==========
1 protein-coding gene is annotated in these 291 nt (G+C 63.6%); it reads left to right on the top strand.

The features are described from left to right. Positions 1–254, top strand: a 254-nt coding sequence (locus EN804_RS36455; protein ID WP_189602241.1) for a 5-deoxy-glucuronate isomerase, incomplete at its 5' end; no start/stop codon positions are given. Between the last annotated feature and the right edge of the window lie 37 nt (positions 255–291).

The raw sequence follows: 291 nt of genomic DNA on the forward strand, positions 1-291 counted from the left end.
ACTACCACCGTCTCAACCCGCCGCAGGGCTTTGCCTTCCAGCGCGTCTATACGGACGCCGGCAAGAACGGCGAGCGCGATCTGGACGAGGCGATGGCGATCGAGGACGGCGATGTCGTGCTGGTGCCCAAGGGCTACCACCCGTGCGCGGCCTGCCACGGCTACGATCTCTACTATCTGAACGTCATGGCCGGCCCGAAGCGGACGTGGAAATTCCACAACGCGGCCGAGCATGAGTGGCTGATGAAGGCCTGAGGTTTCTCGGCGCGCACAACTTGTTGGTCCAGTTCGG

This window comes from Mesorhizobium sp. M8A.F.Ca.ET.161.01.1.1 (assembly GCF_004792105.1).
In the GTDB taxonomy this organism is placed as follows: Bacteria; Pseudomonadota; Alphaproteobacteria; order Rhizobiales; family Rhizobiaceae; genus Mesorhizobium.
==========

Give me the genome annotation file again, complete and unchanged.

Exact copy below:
1 protein-coding gene is annotated in these 291 nt (G+C 63.6%); it reads left to right on the top strand.

The features are described from left to right. Positions 1–254, top strand: a 254-nt coding sequence (locus EN804_RS36455; protein ID WP_189602241.1) for a 5-deoxy-glucuronate isomerase, incomplete at its 5' end; no start/stop codon positions are given. Between the last annotated feature and the right edge of the window lie 37 nt (positions 255–291).

The raw sequence follows: 291 nt of genomic DNA on the forward strand, positions 1-291 counted from the left end.
ACTACCACCGTCTCAACCCGCCGCAGGGCTTTGCCTTCCAGCGCGTCTATACGGACGCCGGCAAGAACGGCGAGCGCGATCTGGACGAGGCGATGGCGATCGAGGACGGCGATGTCGTGCTGGTGCCCAAGGGCTACCACCCGTGCGCGGCCTGCCACGGCTACGATCTCTACTATCTGAACGTCATGGCCGGCCCGAAGCGGACGTGGAAATTCCACAACGCGGCCGAGCATGAGTGGCTGATGAAGGCCTGAGGTTTCTCGGCGCGCACAACTTGTTGGTCCAGTTCGG

This window comes from Mesorhizobium sp. M8A.F.Ca.ET.161.01.1.1 (assembly GCF_004792105.1).
In the GTDB taxonomy this organism is placed as follows: Bacteria; Pseudomonadota; Alphaproteobacteria; order Rhizobiales; family Rhizobiaceae; genus Mesorhizobium.